Monday, May 11, 2009

60, 59

Two books that ate up all of my free time and reminded me to balance the reading list every week.

Tropic Of Cancer: Henry Miller -Miller was brilliant and reading Tropic Of Cancer, I can see where so many of the writers I admire at least took some lead from. Hunter Thompson, Kerouac, Bukowski and some of the other beat writers owe a bit to Miller. He was fearlessly descriptive, unashamed of either his baser urges or his flickering compassion. The plot is sort of vague, but there is plenty of character study and some interesting observational stuff that spins outward like a jazz solo.

Tropic Of Cancer is a dense read meant to be consumed leisurely. Basically, it's the wrong sort of book on a hundred book race unless you balance it with a comic book. I loved it. Somehow, I'm going to fit in at least one more of his books.

The Watchers Out Of Time: H.P. Lovecraft/August Derleth -August Derleth was a friend and student of Lovecraft's. As the story goes, after Lovecraft died, Derleth took some of his friend's notes and turned them into stories. Nobody wanted to buy them, so he ended up founding Arkham House, which eventually published Lovecraft's work as well as related material. The Watchers Out Of Time is a collection of Derleth's Lovecraft influenced and founded stories.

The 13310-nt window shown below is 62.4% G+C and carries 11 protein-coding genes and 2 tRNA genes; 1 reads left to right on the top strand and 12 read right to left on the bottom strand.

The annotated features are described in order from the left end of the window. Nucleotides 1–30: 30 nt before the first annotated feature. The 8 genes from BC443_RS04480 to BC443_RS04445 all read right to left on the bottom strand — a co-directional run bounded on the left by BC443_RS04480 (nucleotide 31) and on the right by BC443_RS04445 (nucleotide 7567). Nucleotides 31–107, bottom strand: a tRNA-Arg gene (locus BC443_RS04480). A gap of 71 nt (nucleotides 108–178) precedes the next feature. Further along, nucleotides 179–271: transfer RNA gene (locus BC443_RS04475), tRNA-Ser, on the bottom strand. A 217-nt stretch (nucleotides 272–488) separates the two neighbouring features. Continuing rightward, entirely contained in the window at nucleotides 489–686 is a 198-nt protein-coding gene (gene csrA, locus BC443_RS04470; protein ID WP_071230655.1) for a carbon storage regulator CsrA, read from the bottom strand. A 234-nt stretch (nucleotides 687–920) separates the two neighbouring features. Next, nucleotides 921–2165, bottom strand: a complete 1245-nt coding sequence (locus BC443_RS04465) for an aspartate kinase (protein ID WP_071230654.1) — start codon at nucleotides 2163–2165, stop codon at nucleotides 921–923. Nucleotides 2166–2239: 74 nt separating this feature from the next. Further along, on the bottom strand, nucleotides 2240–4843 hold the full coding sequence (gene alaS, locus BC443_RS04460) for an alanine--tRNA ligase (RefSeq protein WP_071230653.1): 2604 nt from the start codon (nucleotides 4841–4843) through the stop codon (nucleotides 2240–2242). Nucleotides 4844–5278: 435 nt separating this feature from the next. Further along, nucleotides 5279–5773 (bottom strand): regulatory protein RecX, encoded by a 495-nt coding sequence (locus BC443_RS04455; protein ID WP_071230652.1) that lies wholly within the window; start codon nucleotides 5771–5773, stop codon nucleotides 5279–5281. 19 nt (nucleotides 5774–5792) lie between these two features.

Derleth's stories aren't bad, but they lack the intensity of atmosphere that Lovecraft was so good at creating. The collection also tends to get repetitive: too many of the scenarios are repeated -a stiff and stodgy academic inherits the substantial property of a distant, evil uncle. Usually a monster shows up. Sometimes the academic is saved at the very last moment. Other times, not.

Also, not a good book to read when you're trying to hammer out 100 by the end of December. Still, it was instructional and while not as dark or brooding as Lovecraft, Derleth is a lot more readable. Lovecraft liked to dig up archaic, uncommonly used words which he then wailed on until you felt like you were going to be sick. Partially, this is forgivable since Lovecraft's characters were often ivory tower numb skulls who more or less deserved to be driven mad, skinned alive and turned into a handbag for the Elder Gods.

Not great, but not bad.


Brooke said...

Miller's collection of essays -- "Stand Still Like the Hummingbird" -- should be added to your list. Not as heavy a load, considering your goal, as the Tropics, but essential Miller, nevertheless.

primalscreamx said...

Consider it added.